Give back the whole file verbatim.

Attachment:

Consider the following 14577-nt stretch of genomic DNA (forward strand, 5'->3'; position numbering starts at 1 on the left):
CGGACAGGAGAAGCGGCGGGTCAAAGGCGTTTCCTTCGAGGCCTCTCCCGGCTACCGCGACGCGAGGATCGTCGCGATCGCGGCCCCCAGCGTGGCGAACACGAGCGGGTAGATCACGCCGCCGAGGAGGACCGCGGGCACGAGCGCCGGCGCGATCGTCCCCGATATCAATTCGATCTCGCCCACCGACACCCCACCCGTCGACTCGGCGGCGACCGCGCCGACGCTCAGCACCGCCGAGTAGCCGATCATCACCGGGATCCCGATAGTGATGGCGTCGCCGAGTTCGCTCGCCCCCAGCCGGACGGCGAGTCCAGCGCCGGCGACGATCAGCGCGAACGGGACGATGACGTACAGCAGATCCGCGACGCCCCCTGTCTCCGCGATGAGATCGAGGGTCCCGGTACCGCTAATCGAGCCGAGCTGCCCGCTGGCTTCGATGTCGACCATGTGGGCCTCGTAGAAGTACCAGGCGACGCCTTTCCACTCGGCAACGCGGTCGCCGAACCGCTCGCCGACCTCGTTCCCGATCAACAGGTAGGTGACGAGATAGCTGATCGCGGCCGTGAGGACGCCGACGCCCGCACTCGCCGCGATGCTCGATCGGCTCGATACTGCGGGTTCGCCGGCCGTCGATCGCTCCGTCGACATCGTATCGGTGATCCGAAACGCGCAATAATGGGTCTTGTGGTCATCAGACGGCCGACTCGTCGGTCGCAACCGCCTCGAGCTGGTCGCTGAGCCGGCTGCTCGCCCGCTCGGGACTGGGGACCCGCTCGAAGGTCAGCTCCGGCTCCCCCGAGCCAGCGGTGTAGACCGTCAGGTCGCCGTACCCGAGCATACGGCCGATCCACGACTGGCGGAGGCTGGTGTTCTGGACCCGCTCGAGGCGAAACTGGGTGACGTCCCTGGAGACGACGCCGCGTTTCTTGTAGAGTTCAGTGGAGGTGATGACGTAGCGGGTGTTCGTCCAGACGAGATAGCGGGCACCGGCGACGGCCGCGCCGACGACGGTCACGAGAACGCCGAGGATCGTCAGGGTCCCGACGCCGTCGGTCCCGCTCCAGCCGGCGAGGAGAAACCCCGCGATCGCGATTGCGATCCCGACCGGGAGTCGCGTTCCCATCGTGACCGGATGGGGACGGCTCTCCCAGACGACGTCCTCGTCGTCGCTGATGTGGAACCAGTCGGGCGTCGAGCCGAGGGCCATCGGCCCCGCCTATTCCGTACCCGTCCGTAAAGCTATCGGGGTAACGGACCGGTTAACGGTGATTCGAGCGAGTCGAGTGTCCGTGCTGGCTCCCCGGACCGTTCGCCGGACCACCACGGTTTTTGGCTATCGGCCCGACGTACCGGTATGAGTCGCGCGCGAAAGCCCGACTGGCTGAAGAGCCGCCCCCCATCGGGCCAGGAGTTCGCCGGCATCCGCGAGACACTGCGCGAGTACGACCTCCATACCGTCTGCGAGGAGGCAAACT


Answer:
Consider the following 14577-nt stretch of genomic DNA (forward strand, 5'->3'; position numbering starts at 1 on the left):
CGGACAGGAGAAGCGGCGGGTCAAAGGCGTTTCCTTCGAGGCCTCTCCCGGCTACCGCGACGCGAGGATCGTCGCGATCGCGGCCCCCAGCGTGGCGAACACGAGCGGGTAGATCACGCCGCCGAGGAGGACCGCGGGCACGAGCGCCGGCGCGATCGTCCCCGATATCAATTCGATCTCGCCCACCGACACCCCACCCGTCGACTCGGCGGCGACCGCGCCGACGCTCAGCACCGCCGAGTAGCCGATCATCACCGGGATCCCGATAGTGATGGCGTCGCCGAGTTCGCTCGCCCCCAGCCGGACGGCGAGTCCAGCGCCGGCGACGATCAGCGCGAACGGGACGATGACGTACAGCAGATCCGCGACGCCCCCTGTCTCCGCGATGAGATCGAGGGTCCCGGTACCGCTAATCGAGCCGAGCTGCCCGCTGGCTTCGATGTCGACCATGTGGGCCTCGTAGAAGTACCAGGCGACGCCTTTCCACTCGGCAACGCGGTCGCCGAACCGCTCGCCGACCTCGTTCCCGATCAACAGGTAGGTGACGAGATAGCTGATCGCGGCCGTGAGGACGCCGACGCCCGCACTCGCCGCGATGCTCGATCGGCTCGATACTGCGGGTTCGCCGGCCGTCGATCGCTCCGTCGACATCGTATCGGTGATCCGAAACGCGCAATAATGGGTCTTGTGGTCATCAGACGGCCGACTCGTCGGTCGCAACCGCCTCGAGCTGGTCGCTGAGCCGGCTGCTCGCCCGCTCGGGACTGGGGACCCGCTCGAAGGTCAGCTCCGGCTCCCCCGAGCCAGCGGTGTAGACCGTCAGGTCGCCGTACCCGAGCATACGGCCGATCCACGACTGGCGGAGGCTGGTGTTCTGGACCCGCTCGAGGCGAAACTGGGTGACGTCCCTGGAGACGACGCCGCGTTTCTTGTAGAGTTCAGTGGAGGTGATGACGTAGCGGGTGTTCGTCCAGACGAGATAGCGGGCACCGGCGACGGCCGCGCCGACGACGGTCACGAGAACGCCGAGGATCGTCAGGGTCCCGACGCCGTCGGTCCCGCTCCAGCCGGCGAGGAGAAACCCCGCGATCGCGATTGCGATCCCGACCGGGAGTCGCGTTCCCATCGTGACCGGATGGGGACGGCTCTCCCAGACGACGTCCTCGTCGTCGCTGATGTGGAACCAGTCGGGCGTCGAGCCGAGGGCCATCGGCCCCGCCTATTCCGTACCCGTCCGTAAAGCTATCGGGGTAACGGACCGGTTAACGGTGATTCGAGCGAGTCGAGTGTCCGTGCTGGCTCCCCGGACCGTTCGCCGGACCACCACGGTTTTTGGCTATCGGCCCGACGTACCGGTATGAGTCGCGCGCGAAAGCCCGACTGGCTGAAGAGCCGCCCCCCATCGGGCCAGGAGTTCGCCGGCATCCGCGAGACACTGCGCGAGTACGACCTCCATACCGTCTGCGAGGAGGCAAACT